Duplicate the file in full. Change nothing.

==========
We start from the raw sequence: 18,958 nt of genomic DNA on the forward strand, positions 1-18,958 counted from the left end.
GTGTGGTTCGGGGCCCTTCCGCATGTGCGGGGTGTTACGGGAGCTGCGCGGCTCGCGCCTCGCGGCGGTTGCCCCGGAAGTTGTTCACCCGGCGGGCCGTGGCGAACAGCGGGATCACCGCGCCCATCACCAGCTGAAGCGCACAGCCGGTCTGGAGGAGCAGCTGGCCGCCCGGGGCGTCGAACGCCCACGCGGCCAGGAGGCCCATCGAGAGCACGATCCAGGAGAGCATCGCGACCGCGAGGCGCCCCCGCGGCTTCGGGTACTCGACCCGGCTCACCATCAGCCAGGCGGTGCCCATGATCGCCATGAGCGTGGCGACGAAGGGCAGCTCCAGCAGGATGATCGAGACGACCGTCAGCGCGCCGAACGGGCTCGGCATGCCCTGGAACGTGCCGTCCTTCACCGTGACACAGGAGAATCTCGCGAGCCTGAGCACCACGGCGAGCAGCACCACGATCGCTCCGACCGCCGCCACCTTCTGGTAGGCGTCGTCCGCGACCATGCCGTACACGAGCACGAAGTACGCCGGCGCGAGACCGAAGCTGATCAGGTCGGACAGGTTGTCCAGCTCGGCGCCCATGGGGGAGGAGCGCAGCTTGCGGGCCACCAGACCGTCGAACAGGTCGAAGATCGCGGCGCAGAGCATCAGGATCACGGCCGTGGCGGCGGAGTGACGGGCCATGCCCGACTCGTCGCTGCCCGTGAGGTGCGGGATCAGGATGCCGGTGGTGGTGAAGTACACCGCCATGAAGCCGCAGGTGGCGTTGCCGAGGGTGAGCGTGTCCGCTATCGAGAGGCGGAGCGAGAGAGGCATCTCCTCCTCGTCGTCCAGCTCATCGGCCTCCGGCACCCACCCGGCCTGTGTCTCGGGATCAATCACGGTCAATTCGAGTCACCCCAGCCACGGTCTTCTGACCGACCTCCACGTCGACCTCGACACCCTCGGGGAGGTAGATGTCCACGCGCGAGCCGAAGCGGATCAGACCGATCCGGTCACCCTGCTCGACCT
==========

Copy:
We start from the raw sequence: 18,958 nt of genomic DNA on the forward strand, positions 1-18,958 counted from the left end.
GTGTGGTTCGGGGCCCTTCCGCATGTGCGGGGTGTTACGGGAGCTGCGCGGCTCGCGCCTCGCGGCGGTTGCCCCGGAAGTTGTTCACCCGGCGGGCCGTGGCGAACAGCGGGATCACCGCGCCCATCACCAGCTGAAGCGCACAGCCGGTCTGGAGGAGCAGCTGGCCGCCCGGGGCGTCGAACGCCCACGCGGCCAGGAGGCCCATCGAGAGCACGATCCAGGAGAGCATCGCGACCGCGAGGCGCCCCCGCGGCTTCGGGTACTCGACCCGGCTCACCATCAGCCAGGCGGTGCCCATGATCGCCATGAGCGTGGCGACGAAGGGCAGCTCCAGCAGGATGATCGAGACGACCGTCAGCGCGCCGAACGGGCTCGGCATGCCCTGGAACGTGCCGTCCTTCACCGTGACACAGGAGAATCTCGCGAGCCTGAGCACCACGGCGAGCAGCACCACGATCGCTCCGACCGCCGCCACCTTCTGGTAGGCGTCGTCCGCGACCATGCCGTACACGAGCACGAAGTACGCCGGCGCGAGACCGAAGCTGATCAGGTCGGACAGGTTGTCCAGCTCGGCGCCCATGGGGGAGGAGCGCAGCTTGCGGGCCACCAGACCGTCGAACAGGTCGAAGATCGCGGCGCAGAGCATCAGGATCACGGCCGTGGCGGCGGAGTGACGGGCCATGCCCGACTCGTCGCTGCCCGTGAGGTGCGGGATCAGGATGCCGGTGGTGGTGAAGTACACCGCCATGAAGCCGCAGGTGGCGTTGCCGAGGGTGAGCGTGTCCGCTATCGAGAGGCGGAGCGAGAGAGGCATCTCCTCCTCGTCGTCCAGCTCATCGGCCTCCGGCACCCACCCGGCCTGTGTCTCGGGATCAATCACGGTCAATTCGAGTCACCCCAGCCACGGTCTTCTGACCGACCTCCACGTCGACCTCGACACCCTCGGGGAGGTAGATGTCCACGCGCGAGCCGAAGCGGATCAGACCGATCCGGTCACCCTGCTCGACCT